The One Trick Every Snapchat User on Android Needs to Know

If you’re a Snapchat user who has ever had the misfortune of using the app on an Android phone, you know often times it’s a buggy, frustrating experience.

I’m not even talking about navigating Snapchat’s awkward interface, which is convoluted regardless of whether you’re using an iOS and Android device. Rather, some of the most powerful Android handsets, like the Pixel 3, struggle to get around Snapchat, as evidenced by lagging gestures, chat conversations that refuse to open on command and seconds-long app launch times. It’s a mess.

Thankfully, there’s a fix — well, sort of. Snapchat’s alpha for Android devices is actually quite different than the stable release that’s available now. It sports a whole new interface, similar to what’s already been available to iPhone owners for months. Best of all, the Snapchat alpha runs much more smoothly and is way more reliable than the version of the app found on the Google Play Store.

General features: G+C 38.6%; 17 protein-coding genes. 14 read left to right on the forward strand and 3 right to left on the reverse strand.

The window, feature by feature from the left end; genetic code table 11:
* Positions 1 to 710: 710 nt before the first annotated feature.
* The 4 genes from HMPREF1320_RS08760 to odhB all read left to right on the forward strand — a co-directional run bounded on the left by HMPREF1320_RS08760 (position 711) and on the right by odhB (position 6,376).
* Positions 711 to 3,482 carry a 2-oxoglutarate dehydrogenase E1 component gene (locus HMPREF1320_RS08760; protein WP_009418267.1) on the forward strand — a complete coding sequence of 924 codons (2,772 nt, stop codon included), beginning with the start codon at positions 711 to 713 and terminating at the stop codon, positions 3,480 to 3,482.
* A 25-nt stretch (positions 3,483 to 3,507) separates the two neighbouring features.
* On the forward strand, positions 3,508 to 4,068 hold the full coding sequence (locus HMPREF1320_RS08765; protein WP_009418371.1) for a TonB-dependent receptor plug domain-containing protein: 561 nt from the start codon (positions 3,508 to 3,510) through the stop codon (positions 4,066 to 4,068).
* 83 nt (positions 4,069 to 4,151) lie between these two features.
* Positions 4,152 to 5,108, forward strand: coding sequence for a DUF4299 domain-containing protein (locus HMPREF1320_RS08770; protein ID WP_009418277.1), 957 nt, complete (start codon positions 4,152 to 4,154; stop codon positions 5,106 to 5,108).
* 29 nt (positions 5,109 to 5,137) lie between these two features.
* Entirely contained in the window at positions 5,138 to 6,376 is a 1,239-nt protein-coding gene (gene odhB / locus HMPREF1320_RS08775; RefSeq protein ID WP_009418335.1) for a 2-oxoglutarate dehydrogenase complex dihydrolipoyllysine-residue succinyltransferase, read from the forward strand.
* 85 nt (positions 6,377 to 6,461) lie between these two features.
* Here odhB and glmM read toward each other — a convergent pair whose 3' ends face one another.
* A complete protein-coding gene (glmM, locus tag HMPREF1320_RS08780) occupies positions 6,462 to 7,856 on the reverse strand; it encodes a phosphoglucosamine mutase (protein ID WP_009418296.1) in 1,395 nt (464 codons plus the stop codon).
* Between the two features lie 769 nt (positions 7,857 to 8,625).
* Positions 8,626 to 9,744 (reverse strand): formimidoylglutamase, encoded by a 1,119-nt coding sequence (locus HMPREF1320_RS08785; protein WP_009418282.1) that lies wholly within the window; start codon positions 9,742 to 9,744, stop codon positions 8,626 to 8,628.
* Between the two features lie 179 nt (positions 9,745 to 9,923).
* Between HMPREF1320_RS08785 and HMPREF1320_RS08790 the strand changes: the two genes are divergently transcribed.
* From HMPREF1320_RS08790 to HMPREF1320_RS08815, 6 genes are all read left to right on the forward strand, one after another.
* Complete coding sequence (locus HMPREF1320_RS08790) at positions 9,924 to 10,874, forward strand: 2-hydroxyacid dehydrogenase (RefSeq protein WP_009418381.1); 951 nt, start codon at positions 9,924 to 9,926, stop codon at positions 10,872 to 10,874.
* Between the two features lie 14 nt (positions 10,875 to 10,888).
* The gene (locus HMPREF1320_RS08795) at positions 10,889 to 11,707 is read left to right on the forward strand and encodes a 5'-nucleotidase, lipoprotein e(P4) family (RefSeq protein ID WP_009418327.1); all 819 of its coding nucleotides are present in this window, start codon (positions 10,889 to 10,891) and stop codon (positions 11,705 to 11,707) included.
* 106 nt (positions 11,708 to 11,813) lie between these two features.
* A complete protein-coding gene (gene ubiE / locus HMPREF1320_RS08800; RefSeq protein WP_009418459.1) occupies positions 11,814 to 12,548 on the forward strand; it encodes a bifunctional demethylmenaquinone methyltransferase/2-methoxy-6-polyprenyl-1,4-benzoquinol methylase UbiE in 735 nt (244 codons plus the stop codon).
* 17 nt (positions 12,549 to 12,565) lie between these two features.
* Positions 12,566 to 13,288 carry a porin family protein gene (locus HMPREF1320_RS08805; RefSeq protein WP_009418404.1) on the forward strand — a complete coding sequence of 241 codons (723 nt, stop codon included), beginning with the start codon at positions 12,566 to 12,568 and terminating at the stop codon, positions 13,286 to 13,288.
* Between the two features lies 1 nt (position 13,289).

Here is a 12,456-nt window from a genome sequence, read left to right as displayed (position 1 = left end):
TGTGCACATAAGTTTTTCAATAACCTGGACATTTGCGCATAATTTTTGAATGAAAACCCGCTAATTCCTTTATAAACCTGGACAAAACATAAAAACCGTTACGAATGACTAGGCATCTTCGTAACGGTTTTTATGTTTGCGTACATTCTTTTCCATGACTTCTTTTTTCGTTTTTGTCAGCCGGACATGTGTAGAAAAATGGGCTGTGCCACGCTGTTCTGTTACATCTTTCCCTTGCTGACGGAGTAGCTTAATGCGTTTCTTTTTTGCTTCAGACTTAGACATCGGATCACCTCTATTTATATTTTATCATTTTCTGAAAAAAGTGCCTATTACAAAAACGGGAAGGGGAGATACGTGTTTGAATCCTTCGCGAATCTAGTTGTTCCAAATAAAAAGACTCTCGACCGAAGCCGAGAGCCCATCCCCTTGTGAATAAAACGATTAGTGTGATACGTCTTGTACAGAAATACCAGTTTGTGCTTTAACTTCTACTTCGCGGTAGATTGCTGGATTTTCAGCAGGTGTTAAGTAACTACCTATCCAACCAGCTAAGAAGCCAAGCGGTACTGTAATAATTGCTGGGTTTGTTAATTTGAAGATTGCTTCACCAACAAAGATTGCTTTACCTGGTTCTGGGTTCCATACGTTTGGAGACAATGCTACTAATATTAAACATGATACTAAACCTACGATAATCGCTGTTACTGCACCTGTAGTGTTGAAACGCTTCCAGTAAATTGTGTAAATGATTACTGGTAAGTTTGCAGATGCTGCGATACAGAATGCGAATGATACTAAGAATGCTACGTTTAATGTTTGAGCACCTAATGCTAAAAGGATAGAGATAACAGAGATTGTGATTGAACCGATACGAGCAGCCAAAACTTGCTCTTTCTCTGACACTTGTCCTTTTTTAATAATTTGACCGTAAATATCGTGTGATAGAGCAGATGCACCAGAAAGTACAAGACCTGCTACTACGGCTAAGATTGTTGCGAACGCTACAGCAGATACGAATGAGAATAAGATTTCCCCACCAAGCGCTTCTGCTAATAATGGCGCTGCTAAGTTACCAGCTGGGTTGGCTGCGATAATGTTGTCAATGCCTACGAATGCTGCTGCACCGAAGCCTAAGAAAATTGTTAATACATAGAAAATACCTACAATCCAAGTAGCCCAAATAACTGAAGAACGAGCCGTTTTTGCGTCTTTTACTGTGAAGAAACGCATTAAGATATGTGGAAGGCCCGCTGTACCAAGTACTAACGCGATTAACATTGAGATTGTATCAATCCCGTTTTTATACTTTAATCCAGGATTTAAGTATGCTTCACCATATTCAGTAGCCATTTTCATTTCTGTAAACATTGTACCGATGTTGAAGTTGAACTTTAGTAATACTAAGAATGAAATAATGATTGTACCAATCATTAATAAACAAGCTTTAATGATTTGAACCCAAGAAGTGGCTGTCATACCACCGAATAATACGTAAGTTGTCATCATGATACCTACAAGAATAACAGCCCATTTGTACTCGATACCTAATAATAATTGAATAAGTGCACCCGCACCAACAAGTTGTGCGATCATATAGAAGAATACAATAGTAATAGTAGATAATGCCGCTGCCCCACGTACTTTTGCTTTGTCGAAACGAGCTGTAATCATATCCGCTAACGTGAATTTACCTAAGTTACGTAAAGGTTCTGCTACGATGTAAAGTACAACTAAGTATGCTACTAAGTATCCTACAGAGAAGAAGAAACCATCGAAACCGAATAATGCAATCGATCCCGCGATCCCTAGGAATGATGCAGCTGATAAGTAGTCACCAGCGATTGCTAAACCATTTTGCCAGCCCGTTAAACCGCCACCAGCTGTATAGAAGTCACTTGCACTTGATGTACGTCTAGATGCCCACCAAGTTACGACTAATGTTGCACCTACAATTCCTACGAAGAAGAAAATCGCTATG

Hopefully Snapchat will push the redesign out to the public soon, but until then, at least we have the alpha. As it so happens, the alpha is available to everyone. However, the lengths you have to go to download it are actually quite strange, in that cheeky but irritating way Snapchat does pretty much everything.

Here’s how to track down the Snapchat alpha and improve your experience on Android.

  1. Launch Snapchat.
  2. Open Snap Map by pinching two fingers together at the main camera screen.

You should immediately notice a much more responsive app in addition to a refreshed look and feel. The Snapchat alpha on my Pixel 3 still doesn’t perform as consistently as it should, but it’s leaps and bounds better than the stable release.

However, if you find the Snapchat alpha makes your issues worse, you can always revert back to the current version. Simply log out via the in-app settings menu and log back in.

Credit: Tom's Guide

Adam Ismail is a staff writer at Jalopnik and previously worked on Tom's Guide covering smartphones, car tech and gaming. His love for all things mobile began with the original Motorola Droid; since then he’s owned a variety of Android and iOS-powered handsets, refusing to stay loyal to one platform. His work has also appeared on Digital Trends and GTPlanet. When he’s not fiddling with the latest devices, he’s at an indie pop show, recording a podcast or playing Sega Dreamcast.